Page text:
ST HELENS North Labour candidate Conor McGinn said it is “inconceivable” he would not campaign to remain in the EU if there is a second referendum.

Labour’s current Brexit policy is to negotiate a new deal that would see the UK stay in a customs union, keeping close alignment to the single market, within three months of coming to power.

This deal would be put back to the people in a confirmatory referendum, alongside an option to remain in the EU, within six months.

Mr McGinn, who is campaigning to be elected to St Helens North for the third time since 2015, thinks the appetite does exist for the sort of deal Labour wants to strike.

However, he believes there is no deal Labour can renegotiate that will be as good as the deal we currently have as a member of the European Union.

Mr McGinn said: “What I’ve heard from colleagues in Europe and other Labour socialist and social democratic parties is that, the shape of the deal that we want is one that fits with their vision of a social Europe.

“But my honest opinion is, no matter how good a deal we get as a Labour government, it won’t be as good as the deal we have now, which is being in the European Union.

“I realise that’s unpalatable for a lot people, but it’s my view.

“But the reason why we should give the people a final say is because they should get to make the decision about what the future is, and I respect that.”

Mr McGinn said if a referendum was held tomorrow, based on Boris Johnson’s deal, he would campaign to remain in the EU.

However, he would not commit to backing Labour’s renegotiated deal if it came to fruition.

“Obviously I’d have to look at the deal that a Labour government would come back with,” he said.

“But I think it’s inconceivable that I wouldn’t campaign to remain even in that instance because I just don’t believe that we will get a better deal than the one that we have now.”

Mr McGinn first publicly backed a second referendum on Brexit back in January and has come under fire from leave voters in St Helens ever since.

In 2016 Mr McGinn campaigned to remain in the EU but voted to trigger Article 50 following the election.

Mr McGinn said he thought this was the “best thing” for the community he represents and the country as a whole.

“People here and across the country voted to leave,” Mr McGinn said.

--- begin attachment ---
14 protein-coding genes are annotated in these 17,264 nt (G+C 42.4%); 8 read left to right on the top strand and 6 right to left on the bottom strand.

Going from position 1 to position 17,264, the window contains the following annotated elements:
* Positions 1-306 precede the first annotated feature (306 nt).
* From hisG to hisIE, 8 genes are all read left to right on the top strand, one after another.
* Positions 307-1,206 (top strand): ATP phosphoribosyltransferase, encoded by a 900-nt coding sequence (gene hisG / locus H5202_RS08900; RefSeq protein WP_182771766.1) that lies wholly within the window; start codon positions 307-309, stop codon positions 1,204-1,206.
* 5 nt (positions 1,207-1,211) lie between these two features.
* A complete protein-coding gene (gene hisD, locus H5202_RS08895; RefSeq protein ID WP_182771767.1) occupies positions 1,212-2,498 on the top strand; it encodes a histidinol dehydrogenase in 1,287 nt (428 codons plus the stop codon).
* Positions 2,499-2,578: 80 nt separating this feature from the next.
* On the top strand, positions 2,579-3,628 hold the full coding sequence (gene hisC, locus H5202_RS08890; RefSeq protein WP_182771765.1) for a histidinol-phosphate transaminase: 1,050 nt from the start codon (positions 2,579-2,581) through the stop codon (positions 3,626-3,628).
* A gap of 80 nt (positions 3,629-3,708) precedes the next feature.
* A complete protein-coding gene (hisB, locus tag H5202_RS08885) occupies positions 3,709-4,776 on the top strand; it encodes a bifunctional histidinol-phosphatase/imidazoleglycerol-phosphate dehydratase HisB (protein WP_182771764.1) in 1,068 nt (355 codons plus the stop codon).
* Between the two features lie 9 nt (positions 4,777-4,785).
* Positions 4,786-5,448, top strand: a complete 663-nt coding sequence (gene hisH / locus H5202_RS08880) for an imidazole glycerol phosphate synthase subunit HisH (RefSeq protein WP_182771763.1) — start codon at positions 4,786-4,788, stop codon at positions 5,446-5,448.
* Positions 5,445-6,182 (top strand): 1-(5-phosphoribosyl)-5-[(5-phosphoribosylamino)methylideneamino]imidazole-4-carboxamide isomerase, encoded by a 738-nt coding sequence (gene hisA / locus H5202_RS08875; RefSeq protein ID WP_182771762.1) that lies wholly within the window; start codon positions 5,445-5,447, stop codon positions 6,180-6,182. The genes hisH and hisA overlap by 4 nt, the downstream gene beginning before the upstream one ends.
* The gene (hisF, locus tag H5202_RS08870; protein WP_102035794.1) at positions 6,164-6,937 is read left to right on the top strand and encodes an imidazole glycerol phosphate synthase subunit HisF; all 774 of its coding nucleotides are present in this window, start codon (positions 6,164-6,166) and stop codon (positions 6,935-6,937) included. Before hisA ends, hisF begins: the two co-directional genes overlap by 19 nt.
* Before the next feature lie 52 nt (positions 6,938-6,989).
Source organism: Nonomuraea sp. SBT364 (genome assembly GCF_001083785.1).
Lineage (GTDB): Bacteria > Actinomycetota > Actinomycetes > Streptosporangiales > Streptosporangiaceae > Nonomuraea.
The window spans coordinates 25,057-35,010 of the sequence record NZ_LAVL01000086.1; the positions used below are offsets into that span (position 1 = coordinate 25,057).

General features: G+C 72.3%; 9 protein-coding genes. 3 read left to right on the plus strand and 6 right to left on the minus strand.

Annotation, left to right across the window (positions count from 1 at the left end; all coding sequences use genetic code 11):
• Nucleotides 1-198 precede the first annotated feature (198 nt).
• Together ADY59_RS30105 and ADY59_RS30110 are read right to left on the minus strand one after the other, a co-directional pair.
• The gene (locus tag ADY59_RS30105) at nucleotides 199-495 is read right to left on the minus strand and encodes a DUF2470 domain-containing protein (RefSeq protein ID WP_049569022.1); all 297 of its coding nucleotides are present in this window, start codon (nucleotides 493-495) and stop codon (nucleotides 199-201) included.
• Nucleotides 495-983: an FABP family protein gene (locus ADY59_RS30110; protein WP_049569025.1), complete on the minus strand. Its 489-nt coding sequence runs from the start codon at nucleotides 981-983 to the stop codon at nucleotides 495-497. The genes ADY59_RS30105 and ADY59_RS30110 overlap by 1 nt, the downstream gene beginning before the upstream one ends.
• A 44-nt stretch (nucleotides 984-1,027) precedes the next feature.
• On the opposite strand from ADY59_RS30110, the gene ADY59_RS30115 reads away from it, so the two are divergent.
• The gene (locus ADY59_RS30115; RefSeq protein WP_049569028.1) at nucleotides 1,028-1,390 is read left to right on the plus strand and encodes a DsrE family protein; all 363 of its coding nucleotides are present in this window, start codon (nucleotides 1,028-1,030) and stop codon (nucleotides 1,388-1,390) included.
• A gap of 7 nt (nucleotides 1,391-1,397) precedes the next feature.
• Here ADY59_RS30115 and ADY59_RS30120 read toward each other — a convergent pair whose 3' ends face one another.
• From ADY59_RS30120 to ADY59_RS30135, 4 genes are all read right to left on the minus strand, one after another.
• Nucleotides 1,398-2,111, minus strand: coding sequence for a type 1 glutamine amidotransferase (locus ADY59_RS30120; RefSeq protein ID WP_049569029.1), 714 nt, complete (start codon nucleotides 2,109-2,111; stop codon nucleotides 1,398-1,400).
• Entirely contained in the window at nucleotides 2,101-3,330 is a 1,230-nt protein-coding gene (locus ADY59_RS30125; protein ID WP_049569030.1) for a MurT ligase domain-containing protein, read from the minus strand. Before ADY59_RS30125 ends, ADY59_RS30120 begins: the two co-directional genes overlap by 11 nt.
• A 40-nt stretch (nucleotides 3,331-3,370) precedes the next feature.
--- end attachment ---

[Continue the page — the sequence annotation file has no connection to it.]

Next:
“In St Helens, for every three people that voted to leave, two people voted to remain.

“That’s still a majority, that still should be respected but my job is to represent everyone who lives in this constituency.

“But I voted to trigger Article 50 on the basis of the result because that was the only way through which we could leave the European Union.

“Then I went back to the people in 2017 and said I’ve done this, and I want you to give me a mandate again to try and get the best Brexit deal that will protect people here.

“Unfortunately, that hasn’t been possible.”

Mr McGinn said the two withdrawal agreements negotiated by the Conservative government failed to enshrine workers’ rights and consumer rights or provide adequate environmental protection.

He thinks the deals would be “catastrophic” for the community of St Helens North, and believes he has to be honest about that with his constituents.

On the doorsteps, the public’s frustrations around the Brexit deadlock have been clear, the Labour candidate said.

Mr McGinn believes there is a sense of “detachment” from voters for those making the decisions about their lives, whether that is in St Helens Town Hall or in Westminster.

“I understand people are fed up and frustrated,” Mr McGinn said.

“I’ve been saying to people on the doorstep that I have to go to Westminster every week, so I am acutely aware of that.

“But I can’t hand on my heart tell people what they want to hear just because it might be electorally advantageous to me. I have to do what I think is the right thing for the community I represent.

“I’m a Labour Member of Parliament. I’m a socialist and a social democrat – I didn’t go into politics to make people poorer.”